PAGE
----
“There’s limited staff at the clinic, and they tend to stay longer,” says McIntosh. “I have two employees at my clinic who’ve been working there over five years. We’re like a family.”

The other side of that coin should be considered, though. With a small group, it only takes one or two challenging personalities to turn your daily routine into a daily headache with limited options for keeping your distance from them. You may want to put some extra effort toward maintaining a good relationship with your coworkers in a smaller setting.

3. Clinic jobs may require a broader array of duties for staff

This may not be universal for everyone working in a clinic, but that smaller staff headcount often results in some staffers taking on tasks that maybe wouldn’t fall to them in a hospital setting. For example, a medical assistant in a clinic may have a larger share of administrative tasks like appointment scheduling, data entry, medical scribing and upkeep of the reception desk area.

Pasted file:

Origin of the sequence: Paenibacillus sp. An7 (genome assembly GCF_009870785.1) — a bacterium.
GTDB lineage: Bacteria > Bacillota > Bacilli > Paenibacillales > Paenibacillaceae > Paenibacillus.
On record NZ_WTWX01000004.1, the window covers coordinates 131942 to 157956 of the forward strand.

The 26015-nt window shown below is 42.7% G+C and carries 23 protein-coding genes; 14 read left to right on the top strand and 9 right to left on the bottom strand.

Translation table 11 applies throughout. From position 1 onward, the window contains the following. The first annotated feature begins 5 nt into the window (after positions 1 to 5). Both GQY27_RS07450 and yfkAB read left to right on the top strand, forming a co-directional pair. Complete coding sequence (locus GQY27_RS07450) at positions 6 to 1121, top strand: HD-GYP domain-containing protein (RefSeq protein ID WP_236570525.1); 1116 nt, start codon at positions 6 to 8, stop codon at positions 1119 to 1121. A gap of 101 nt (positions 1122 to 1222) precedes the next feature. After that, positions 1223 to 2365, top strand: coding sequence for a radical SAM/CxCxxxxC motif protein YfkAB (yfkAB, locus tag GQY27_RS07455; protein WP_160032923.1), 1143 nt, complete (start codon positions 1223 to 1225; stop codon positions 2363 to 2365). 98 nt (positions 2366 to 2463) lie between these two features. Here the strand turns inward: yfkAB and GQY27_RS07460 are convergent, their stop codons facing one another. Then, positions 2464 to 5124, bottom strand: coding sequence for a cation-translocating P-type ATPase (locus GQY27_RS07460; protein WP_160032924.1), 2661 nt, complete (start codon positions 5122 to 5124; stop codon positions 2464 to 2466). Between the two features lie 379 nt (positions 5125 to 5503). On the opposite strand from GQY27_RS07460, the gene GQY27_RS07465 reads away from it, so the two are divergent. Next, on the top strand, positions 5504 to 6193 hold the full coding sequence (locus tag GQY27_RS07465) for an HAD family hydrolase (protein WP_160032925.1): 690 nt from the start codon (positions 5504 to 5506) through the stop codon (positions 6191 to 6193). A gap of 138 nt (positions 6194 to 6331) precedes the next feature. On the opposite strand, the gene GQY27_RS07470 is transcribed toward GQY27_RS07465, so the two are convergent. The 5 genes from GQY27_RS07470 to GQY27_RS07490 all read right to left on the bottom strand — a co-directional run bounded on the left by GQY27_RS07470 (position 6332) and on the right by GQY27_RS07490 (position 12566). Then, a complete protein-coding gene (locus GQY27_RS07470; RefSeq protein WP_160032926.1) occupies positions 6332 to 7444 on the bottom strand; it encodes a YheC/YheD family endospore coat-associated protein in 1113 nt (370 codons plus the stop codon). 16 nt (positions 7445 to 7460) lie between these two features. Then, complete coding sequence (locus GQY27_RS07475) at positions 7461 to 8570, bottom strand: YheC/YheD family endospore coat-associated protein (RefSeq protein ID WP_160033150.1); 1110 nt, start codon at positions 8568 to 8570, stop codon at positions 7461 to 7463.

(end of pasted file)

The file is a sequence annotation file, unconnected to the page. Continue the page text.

Small staffs tend to require versatility (within their scope of practice)—so don’t be surprised if you may be occasionally asked to pitch in to help with a few things that a larger hospital may have dedicated staff to tend to.

4. Clinic jobs are more likely to have regular business hours

Because most clinics aren’t involved in critical, around-the-clock care, the hours aren’t as extensive for staff.

“It’s a comfortable work environment,” says McIntosh. “Flexible timing and dependable shifts. Hospital duties are long, non-flexible and strict. This eases a bit on the clinical side.”

Some clinics have extended their hours, staying open later in the afternoon, and many offer Saturday appointments, as well. But generally speaking, you won’t be working night shifts or most holidays at a typical clinic.

5. Clinics may have fewer internal opportunities for advancement

Because of their size and smaller focus, clinics have fewer opportunities for advancement than hospitals, says McIntosh.

“Hospitals have ample departments with more career development for healthcare professionals,” McIntosh explains.

Because clinics don’t have all the resources and staff behind them, you won’t tend to see a wide variety of treatments or cases there.

“If you are someone who’d want lesser work hours with low involvement in risky procedures, go to the clinical side,” McIntosh advises. “However, if you want greater exposure to the medical field, hospitals give you a lot of opportunities.”